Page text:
Game Development Blog: What Inspired Roterra?
Welcome to the first of many Roterra-specific game development blogs coming up! Currently, we plan to release a series of blogs on the world, the characters, and the process of making the game itself. Tell us what you want to know about by sending us a message or finding us on social media.
Roterra did not spring from nowhere. When conceptualizing and refining ideas for our next game, our design team took inspiration from many sources. While Roterra has evolved into its own beast, we wanted to look back down the line to see where some of its now-core concepts sprung from.
Inspiration 1: MC Escher & Beautiful Puzzles
Our discussions around creating a game environment where the ground literally moved under a character’s feet brought immediate connections to M.C. Escher’s work. Among his many drawings, we especially looked to “House of Stairs.” Recent games have popularized this aesthetic in mobile gaming, applying his unique and mind-boggling landscapes to puzzle designs and more.
However, do “beautiful” puzzles, mean great user experiences? Some puzzles in games aren’t very difficult. In our game, we plan to allow the player to feel awe but also to be challenged. We want players to have to think about how to get their characters where they need to go. Soon you will know if we have found the right balance.
Inspiration 2: Orlando Furioso and Fractured Fairytales
Roterra’s story sprung from a confluence of art and literature. From the Odyssey to Shakespeare, folk tales from throughout history showcase the hero’s journey to control the chaos around him.
For Roterra, the most influential of these classic stories was “Orlando Furioso,” the epic poem from Ludovico Ariosto. In the story, stereotypes are turned on their heads as wizards and magical creatures share the scene with knights and princesses. The journey matters, not the destination. Angelica, in particular, draws inspiration from the protagonist of Furioso who takes fate into her own hands.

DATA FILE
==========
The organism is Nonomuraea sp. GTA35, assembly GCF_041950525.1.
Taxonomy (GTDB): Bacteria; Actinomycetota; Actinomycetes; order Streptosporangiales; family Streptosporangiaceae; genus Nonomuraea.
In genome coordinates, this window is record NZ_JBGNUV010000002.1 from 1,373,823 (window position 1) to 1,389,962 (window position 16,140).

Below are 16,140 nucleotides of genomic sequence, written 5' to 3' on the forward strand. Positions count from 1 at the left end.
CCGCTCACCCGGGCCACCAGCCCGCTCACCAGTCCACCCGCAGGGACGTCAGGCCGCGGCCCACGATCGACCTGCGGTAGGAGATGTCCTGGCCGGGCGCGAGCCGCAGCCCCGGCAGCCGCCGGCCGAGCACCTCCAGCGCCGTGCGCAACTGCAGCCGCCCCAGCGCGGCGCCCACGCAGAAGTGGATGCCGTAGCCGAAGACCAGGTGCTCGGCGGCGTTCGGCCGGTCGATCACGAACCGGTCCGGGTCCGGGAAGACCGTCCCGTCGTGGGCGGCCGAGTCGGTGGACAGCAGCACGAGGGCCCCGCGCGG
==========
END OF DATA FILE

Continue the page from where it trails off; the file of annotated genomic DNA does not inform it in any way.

Roterra’s continual perspective shifts reflect Furioso as well. Themes are woven throughout Furioso that repeatedly force the reader to question what they believe to be true. A story told from one perspective turns out to be remarkably different when seen from another character’s point of view. The line between hero and villain is constantly in flux. Our designers internalized these forced shifts of perception as they created a world where orientation changes at the push of a switch, things are rarely as they seem, and the correct path is not the obvious one.
Inspiration 3: Our History with Game Development
Prior to beginning work on Roterra, Dig-It! Games was primarily an educational game developer. We still dedicate most of our time to working on educational games and tools and enjoy it immensely. However, our experience with these educational games have given us understanding of how player learn through games. In games like Excavate!, we want players to learn facts and make connections. In Roterra, we want players to learn mechanics and apply them to puzzles. This is the same basic process, with one being applied to getting better at school and one being applied to getting better at the game.
Through working so much with education, we know how to challenge players without frustrating them. Communicating mechanics is hugely important, and we’ve taken that in consideration in our level designs for Roterra.
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